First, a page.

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Vanilloid receptors on capsaicin‐sensitive sensory nerves mediate relaxation to methanandamide in the rat isolated mesenteric arterial bed and small mesenteric arteries

Vanilloid receptors on capsaicin‐sensitive sensory nerves mediate relaxation to methanandamide in... In the present study, the vasodilator actions of methanandamide and capsaicin in the rat isolated mesenteric arterial bed and small mesenteric arterial segments were investigated. Methanandamide elicited concentration‐dependent relaxations of preconstricted mesenteric arterial beds (pEC50=6.0±0.1, Emax=87±3%) and arterial segments (pEC50=6.4±0.1, Emax=93±3%). In arterial beds, in vitro capsaicin pre‐treatment blocked vasorelaxation to 1 and 3 μM methanandamide, and reduced to 12±7% vasorelaxation to 10 μM methanandamide. Methanandamide failed to relax arterial segments pre‐treated in vitro with capsaicin. In arterial beds from rats treated as neonates with capsaicin to cause destruction of primary afferent nerves, methanandamide at 1 and 3 μM did not evoke vasorelaxation, and relaxation at 10 μM methanandamide was reduced to 26±4%. Ruthenium red (0.1 μM), an inhibitor of vanilloid responses, attenuated vasorelaxation to methanandamide in arterial beds (pEC50=5.6±0.1, Emax=89±1%). Ruthenium red at 1 μM abolished the response to 1 μM methanandamide, and greatly attenuated relaxation at 3 and 10 μM methanandamide in arterial beds. In arterial segments, ruthenium red (0.15 μM) blocked vasorelaxation to methanandamide, but not to CGRP. In arterial segments, the vanilloid receptor antagonist capsazepine (1 μM) inhibited, and the calcitonin gene‐related peptide (CGRP) receptor antagonist CGRP8–37 (3 μM) abolished, methanandamide‐induced relaxations. CGRP8–37, but not capsazepine, attenuated significantly relaxation to exogenous CGRP. These data show that capsaicin and ruthenium red attenuate vasorelaxation to methanandamide in the rat isolated mesenteric arterial bed and small mesenteric arterial segments. In addition, CGRP8–37 and capsazepine antagonize responses to methanandamide in mesenteric arterial segments. In conclusion, vanilloid receptors on capsaicin‐sensitive sensory nerves play an important role in the vasorelaxant action of methanandamide in the rat isolated mesenteric arterial bed and small mesenteric arterial segments. British Journal of Pharmacology (2000) 130, 1483–1488; doi:10.1038/sj.bjp.0703456 http://www.deepdyve.com/assets/images/DeepDyve-Logo-lg.png British Journal of Pharmacology Wiley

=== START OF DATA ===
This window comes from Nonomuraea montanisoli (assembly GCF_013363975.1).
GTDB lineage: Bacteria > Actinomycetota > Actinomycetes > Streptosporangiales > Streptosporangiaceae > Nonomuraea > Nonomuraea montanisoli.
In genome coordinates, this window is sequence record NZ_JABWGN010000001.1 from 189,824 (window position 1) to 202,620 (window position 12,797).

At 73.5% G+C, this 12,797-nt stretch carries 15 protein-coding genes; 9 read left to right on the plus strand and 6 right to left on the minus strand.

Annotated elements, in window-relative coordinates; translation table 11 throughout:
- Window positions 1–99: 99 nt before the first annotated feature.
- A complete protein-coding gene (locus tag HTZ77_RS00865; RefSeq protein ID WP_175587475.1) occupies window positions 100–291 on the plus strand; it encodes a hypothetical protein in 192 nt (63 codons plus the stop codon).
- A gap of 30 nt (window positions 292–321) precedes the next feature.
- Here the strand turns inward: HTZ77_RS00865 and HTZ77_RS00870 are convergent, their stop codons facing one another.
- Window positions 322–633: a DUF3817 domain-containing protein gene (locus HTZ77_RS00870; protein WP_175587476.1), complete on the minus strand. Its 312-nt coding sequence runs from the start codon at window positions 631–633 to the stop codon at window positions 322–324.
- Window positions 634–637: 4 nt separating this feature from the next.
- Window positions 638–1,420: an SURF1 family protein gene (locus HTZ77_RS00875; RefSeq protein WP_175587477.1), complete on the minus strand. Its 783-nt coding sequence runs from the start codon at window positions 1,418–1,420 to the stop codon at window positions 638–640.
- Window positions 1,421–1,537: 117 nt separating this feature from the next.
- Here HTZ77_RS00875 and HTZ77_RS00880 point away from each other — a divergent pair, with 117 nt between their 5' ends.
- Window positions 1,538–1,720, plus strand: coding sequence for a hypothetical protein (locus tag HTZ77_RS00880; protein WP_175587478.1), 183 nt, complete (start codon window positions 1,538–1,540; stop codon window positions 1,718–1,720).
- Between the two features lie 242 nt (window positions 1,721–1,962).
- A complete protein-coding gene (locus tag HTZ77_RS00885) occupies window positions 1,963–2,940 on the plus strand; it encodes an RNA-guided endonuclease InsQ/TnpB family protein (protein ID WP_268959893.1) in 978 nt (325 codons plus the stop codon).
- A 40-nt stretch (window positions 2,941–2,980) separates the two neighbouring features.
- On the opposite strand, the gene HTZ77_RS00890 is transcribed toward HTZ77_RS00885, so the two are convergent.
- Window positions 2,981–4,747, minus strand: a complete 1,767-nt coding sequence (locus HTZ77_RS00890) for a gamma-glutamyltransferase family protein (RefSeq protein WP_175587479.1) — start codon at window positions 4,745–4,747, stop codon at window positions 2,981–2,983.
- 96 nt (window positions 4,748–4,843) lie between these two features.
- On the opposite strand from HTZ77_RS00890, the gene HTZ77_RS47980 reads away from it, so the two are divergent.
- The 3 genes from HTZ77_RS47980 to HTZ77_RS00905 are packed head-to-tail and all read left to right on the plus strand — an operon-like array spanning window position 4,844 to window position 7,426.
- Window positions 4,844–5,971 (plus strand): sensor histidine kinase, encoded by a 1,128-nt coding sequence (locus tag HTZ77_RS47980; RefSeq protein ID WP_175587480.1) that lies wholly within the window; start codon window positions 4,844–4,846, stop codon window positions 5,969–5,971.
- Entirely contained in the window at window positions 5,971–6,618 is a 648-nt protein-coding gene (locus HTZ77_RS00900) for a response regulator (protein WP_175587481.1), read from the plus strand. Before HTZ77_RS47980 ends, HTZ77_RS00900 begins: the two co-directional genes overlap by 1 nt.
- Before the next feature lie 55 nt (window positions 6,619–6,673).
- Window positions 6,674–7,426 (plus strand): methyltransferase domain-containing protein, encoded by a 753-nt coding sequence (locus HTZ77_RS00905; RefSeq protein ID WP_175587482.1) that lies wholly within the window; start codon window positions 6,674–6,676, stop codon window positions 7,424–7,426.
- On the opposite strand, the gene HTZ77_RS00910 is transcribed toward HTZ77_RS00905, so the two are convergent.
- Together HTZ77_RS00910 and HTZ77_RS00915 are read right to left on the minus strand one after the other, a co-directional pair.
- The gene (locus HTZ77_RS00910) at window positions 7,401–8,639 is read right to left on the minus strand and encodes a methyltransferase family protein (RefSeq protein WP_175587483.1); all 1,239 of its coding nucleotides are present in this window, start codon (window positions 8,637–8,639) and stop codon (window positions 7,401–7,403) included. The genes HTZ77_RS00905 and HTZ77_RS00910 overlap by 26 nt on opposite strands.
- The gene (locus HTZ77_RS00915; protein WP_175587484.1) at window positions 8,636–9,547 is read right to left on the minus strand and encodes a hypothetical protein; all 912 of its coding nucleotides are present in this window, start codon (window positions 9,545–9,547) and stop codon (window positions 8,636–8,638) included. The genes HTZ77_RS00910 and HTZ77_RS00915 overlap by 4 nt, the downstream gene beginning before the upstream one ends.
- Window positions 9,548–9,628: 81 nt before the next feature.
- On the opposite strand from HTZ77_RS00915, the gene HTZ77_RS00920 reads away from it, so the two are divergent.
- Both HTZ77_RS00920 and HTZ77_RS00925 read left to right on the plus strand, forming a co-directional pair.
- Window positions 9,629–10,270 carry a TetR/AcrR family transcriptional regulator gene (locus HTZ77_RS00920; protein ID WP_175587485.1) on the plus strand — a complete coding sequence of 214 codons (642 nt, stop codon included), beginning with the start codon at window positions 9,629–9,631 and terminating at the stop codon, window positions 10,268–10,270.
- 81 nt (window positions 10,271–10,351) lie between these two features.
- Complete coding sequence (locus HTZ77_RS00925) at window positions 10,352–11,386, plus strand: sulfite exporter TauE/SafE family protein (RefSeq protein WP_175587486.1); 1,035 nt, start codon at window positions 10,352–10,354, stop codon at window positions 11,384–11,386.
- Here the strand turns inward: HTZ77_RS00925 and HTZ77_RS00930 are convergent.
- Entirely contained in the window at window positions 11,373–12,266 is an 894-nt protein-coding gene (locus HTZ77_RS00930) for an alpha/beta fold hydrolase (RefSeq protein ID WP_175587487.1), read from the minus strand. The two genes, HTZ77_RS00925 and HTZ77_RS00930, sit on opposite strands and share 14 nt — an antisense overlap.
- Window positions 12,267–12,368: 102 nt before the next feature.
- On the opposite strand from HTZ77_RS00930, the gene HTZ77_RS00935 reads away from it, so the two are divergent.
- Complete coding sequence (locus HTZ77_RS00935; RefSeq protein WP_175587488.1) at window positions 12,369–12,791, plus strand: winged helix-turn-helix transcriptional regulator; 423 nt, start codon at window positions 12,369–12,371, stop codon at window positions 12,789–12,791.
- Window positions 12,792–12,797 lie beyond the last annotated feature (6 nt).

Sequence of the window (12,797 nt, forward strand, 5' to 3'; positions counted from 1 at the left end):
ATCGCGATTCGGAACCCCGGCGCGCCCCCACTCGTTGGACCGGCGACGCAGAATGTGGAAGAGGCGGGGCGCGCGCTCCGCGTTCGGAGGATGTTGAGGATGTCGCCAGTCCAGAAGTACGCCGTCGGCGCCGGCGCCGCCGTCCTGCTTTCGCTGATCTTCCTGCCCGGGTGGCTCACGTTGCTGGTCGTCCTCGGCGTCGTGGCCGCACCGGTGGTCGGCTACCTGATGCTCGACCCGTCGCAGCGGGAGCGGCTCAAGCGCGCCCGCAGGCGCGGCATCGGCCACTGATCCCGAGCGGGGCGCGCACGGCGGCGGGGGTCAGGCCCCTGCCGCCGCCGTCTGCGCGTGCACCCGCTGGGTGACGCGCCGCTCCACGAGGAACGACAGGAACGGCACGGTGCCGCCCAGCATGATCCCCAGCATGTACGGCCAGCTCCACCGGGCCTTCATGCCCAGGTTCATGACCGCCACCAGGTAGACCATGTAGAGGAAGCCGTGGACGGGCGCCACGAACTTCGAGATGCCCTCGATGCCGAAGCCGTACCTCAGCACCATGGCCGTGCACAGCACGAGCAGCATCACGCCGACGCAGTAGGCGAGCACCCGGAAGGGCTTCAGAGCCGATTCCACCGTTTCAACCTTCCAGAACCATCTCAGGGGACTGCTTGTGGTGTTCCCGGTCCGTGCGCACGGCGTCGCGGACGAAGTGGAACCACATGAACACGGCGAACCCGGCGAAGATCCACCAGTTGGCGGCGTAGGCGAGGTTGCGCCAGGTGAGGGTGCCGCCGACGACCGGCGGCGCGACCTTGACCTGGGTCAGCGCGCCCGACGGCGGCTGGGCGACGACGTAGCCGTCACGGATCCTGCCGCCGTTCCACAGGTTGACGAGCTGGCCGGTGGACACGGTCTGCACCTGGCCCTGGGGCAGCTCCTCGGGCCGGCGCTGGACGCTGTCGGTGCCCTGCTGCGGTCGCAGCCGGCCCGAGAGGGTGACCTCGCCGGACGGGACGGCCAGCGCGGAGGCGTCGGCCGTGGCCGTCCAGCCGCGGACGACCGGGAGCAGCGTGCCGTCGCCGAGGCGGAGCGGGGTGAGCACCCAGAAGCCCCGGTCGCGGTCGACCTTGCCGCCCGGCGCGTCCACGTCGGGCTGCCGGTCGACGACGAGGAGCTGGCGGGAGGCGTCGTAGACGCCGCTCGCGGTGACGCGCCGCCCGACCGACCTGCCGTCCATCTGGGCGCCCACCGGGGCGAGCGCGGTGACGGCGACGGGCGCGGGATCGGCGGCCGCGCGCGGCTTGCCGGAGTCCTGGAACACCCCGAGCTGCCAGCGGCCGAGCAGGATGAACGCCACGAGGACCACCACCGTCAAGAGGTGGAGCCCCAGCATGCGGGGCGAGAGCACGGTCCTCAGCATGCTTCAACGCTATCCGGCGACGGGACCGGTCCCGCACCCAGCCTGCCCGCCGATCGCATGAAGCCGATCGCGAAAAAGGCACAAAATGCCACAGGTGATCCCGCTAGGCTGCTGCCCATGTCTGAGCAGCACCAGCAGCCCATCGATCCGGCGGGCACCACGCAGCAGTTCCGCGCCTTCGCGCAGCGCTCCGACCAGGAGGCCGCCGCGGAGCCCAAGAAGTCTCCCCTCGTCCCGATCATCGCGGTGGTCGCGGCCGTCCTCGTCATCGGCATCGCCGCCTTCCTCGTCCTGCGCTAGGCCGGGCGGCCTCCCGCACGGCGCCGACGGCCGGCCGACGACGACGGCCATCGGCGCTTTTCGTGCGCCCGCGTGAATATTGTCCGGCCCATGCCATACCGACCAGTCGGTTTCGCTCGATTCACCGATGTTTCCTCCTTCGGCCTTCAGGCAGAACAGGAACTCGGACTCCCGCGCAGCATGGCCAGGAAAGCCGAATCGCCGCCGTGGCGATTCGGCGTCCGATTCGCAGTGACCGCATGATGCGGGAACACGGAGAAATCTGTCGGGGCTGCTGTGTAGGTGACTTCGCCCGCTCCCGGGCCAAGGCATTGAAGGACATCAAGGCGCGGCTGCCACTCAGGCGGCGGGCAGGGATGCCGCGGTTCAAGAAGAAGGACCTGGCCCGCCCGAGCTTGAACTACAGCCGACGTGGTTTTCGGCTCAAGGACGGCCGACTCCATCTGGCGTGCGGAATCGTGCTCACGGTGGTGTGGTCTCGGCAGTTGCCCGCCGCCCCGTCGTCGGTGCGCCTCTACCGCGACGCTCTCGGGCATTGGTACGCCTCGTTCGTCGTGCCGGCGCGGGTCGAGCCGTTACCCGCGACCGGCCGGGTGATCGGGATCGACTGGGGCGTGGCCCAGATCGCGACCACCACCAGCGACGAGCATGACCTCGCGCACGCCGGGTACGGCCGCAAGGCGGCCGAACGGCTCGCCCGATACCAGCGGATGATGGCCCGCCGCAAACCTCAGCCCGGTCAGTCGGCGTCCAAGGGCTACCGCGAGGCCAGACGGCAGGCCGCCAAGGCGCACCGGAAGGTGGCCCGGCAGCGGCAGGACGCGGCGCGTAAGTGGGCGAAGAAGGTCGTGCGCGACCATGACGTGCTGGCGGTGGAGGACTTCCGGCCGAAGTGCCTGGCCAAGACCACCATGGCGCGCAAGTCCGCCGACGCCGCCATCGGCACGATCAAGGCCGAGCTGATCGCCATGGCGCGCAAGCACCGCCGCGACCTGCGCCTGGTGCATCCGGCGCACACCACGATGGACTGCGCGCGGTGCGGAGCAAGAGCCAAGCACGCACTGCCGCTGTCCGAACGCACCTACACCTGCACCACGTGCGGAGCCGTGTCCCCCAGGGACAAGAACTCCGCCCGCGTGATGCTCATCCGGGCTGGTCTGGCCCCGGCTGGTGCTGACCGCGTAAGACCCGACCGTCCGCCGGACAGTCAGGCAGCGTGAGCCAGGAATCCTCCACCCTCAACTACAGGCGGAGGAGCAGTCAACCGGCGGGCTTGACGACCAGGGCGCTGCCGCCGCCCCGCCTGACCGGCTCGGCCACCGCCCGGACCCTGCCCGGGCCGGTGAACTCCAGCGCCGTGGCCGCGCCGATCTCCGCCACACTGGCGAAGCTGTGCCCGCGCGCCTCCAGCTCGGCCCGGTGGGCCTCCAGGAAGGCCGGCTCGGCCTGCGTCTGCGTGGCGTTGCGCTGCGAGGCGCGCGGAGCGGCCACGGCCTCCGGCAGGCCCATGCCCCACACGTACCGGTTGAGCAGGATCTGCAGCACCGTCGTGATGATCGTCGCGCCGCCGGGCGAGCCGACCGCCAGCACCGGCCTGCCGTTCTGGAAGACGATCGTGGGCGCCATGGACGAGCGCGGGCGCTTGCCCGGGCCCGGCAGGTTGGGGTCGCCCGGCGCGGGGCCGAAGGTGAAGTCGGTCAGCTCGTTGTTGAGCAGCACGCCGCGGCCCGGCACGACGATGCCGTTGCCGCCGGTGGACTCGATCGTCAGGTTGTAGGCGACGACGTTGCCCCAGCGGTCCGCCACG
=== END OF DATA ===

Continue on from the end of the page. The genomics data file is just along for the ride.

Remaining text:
Vanilloid receptors on capsaicin‐sensitive sensory nerves mediate relaxation to methanandamide in the rat isolated mesenteric arterial bed and small mesenteric arteries

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Publisher
Wiley
Copyright
2000 British Pharmacological Society
ISSN
0007-1188
eISSN
1476-5381
DOI
10.1038/sj.bjp.0703456
pmid
10928948
Publisher site
See Article on Publisher Site

Abstract

In the present study, the vasodilator actions of methanandamide and capsaicin in the rat isolated mesenteric arterial bed and small mesenteric arterial segments were investigated. Methanandamide elicited concentration‐dependent relaxations of preconstricted mesenteric arterial beds (pEC50=6.0±0.1, Emax=87±3%) and arterial segments (pEC50=6.4±0.1, Emax=93±3%). In arterial beds, in vitro capsaicin pre‐treatment blocked vasorelaxation to 1 and 3 μM methanandamide, and reduced to 12±7% vasorelaxation to 10 μM methanandamide. Methanandamide failed to relax arterial segments pre‐treated in vitro with capsaicin. In arterial beds from rats treated as neonates with capsaicin to cause destruction of primary afferent nerves, methanandamide at 1 and 3 μM did not evoke vasorelaxation, and relaxation at 10 μM methanandamide was reduced to 26±4%. Ruthenium red (0.1 μM), an inhibitor of vanilloid responses, attenuated vasorelaxation to methanandamide in arterial beds (pEC50=5.6±0.1, Emax=89±1%). Ruthenium red at 1 μM abolished the response to 1 μM methanandamide, and greatly attenuated relaxation at 3 and 10 μM methanandamide in arterial beds. In arterial segments, ruthenium red (0.15 μM) blocked vasorelaxation to methanandamide, but not to CGRP. In arterial segments, the vanilloid receptor antagonist capsazepine (1 μM) inhibited, and the calcitonin gene‐related peptide (CGRP) receptor antagonist CGRP8–37 (3 μM) abolished, methanandamide‐induced relaxations. CGRP8–37, but not capsazepine, attenuated significantly relaxation to exogenous CGRP. These data show that capsaicin and ruthenium red attenuate vasorelaxation to methanandamide in the rat isolated mesenteric arterial bed and small mesenteric arterial segments. In addition, CGRP8–37 and capsazepine antagonize responses to methanandamide in mesenteric arterial segments. In conclusion, vanilloid receptors on capsaicin‐sensitive sensory nerves play an important role in the vasorelaxant action of methanandamide in the rat isolated mesenteric arterial bed and small mesenteric arterial segments. British Journal of Pharmacology (2000) 130, 1483–1488; doi:10.1038/sj.bjp.0703456

Journal

British Journal of PharmacologyWiley

Published: Aug 1, 2000

References

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